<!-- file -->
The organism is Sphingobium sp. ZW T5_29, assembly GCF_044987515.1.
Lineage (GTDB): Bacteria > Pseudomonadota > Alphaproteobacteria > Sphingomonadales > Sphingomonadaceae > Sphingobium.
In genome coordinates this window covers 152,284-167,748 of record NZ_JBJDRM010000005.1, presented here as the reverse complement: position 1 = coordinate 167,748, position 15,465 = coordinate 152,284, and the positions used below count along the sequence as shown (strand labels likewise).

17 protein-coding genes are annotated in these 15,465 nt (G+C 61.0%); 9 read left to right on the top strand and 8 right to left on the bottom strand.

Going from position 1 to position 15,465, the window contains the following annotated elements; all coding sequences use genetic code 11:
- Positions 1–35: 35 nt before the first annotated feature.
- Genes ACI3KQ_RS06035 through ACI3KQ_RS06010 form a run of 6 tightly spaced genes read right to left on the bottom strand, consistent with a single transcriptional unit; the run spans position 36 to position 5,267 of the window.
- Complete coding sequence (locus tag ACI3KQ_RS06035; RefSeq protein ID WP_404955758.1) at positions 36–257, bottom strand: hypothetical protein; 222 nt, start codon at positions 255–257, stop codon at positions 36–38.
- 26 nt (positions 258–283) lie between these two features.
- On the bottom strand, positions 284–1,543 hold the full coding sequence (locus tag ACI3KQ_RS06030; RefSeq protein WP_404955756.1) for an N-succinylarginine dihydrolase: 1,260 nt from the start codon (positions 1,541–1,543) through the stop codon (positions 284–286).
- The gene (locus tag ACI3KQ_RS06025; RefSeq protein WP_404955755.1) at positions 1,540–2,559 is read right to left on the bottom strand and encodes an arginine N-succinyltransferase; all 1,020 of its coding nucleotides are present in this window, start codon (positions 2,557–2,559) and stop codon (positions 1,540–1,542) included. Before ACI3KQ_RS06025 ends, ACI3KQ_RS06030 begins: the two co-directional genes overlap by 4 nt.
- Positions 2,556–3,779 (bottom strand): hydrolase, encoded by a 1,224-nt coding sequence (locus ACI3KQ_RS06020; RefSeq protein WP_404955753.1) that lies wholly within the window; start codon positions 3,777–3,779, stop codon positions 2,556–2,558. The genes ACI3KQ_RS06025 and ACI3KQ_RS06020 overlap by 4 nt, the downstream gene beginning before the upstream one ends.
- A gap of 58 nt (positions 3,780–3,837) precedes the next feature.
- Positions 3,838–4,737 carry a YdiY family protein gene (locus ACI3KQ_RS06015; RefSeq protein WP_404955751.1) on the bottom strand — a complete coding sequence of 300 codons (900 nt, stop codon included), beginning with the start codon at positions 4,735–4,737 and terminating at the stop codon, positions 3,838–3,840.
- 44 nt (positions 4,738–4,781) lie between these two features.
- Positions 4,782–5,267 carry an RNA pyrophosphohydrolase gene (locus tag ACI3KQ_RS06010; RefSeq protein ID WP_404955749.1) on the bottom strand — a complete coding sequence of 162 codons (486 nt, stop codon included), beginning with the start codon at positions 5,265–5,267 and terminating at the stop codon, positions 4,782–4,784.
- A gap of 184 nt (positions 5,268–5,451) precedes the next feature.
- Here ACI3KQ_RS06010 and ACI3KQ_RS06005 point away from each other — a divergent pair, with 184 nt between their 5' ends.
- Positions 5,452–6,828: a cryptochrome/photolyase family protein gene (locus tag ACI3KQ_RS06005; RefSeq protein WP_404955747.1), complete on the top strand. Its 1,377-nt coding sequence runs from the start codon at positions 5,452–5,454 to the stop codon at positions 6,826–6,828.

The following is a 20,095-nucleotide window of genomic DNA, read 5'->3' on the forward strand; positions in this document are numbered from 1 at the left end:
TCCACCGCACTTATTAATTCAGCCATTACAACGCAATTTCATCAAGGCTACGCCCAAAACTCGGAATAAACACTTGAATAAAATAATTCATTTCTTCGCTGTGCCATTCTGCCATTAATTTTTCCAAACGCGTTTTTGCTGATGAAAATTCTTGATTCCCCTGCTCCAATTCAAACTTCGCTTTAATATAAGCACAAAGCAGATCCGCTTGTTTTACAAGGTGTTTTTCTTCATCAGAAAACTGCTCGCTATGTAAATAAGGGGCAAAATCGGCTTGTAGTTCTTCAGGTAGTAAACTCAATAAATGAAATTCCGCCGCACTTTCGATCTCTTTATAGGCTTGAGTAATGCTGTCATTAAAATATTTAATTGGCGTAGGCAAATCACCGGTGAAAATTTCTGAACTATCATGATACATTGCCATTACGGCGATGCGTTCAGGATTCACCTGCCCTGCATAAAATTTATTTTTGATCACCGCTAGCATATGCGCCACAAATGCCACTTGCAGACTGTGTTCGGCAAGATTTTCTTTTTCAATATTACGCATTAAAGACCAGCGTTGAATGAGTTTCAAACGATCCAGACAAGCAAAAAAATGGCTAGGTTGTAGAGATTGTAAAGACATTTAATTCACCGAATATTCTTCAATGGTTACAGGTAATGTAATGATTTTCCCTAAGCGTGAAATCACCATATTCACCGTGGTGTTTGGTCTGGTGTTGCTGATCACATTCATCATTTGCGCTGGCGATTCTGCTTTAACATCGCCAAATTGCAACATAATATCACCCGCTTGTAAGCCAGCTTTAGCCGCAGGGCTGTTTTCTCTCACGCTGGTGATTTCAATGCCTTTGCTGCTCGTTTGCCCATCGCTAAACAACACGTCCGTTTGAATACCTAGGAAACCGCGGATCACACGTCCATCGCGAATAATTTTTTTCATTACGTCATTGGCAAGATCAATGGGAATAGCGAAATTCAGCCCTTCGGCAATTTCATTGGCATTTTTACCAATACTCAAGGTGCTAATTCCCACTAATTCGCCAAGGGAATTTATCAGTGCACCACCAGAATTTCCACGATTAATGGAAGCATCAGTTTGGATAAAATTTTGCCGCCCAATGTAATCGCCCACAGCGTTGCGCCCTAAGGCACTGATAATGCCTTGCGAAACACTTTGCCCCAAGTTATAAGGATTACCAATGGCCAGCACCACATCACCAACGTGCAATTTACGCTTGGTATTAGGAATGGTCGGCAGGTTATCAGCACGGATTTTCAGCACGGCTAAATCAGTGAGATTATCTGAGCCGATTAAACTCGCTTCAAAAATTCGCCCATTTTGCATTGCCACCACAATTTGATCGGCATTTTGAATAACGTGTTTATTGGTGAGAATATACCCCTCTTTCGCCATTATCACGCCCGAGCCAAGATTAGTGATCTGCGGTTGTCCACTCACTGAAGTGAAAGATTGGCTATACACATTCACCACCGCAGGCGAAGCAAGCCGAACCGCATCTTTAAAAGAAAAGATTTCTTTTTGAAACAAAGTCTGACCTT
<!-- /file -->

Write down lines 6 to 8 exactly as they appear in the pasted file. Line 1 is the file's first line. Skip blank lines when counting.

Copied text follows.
- Positions 1–35: 35 nt before the first annotated feature.
- Genes ACI3KQ_RS06035 through ACI3KQ_RS06010 form a run of 6 tightly spaced genes read right to left on the bottom strand, consistent with a single transcriptional unit; the run spans position 36 to position 5,267 of the window.
- Complete coding sequence (locus tag ACI3KQ_RS06035; RefSeq protein ID WP_404955758.1) at positions 36–257, bottom strand: hypothetical protein; 222 nt, start codon at positions 255–257, stop codon at positions 36–38.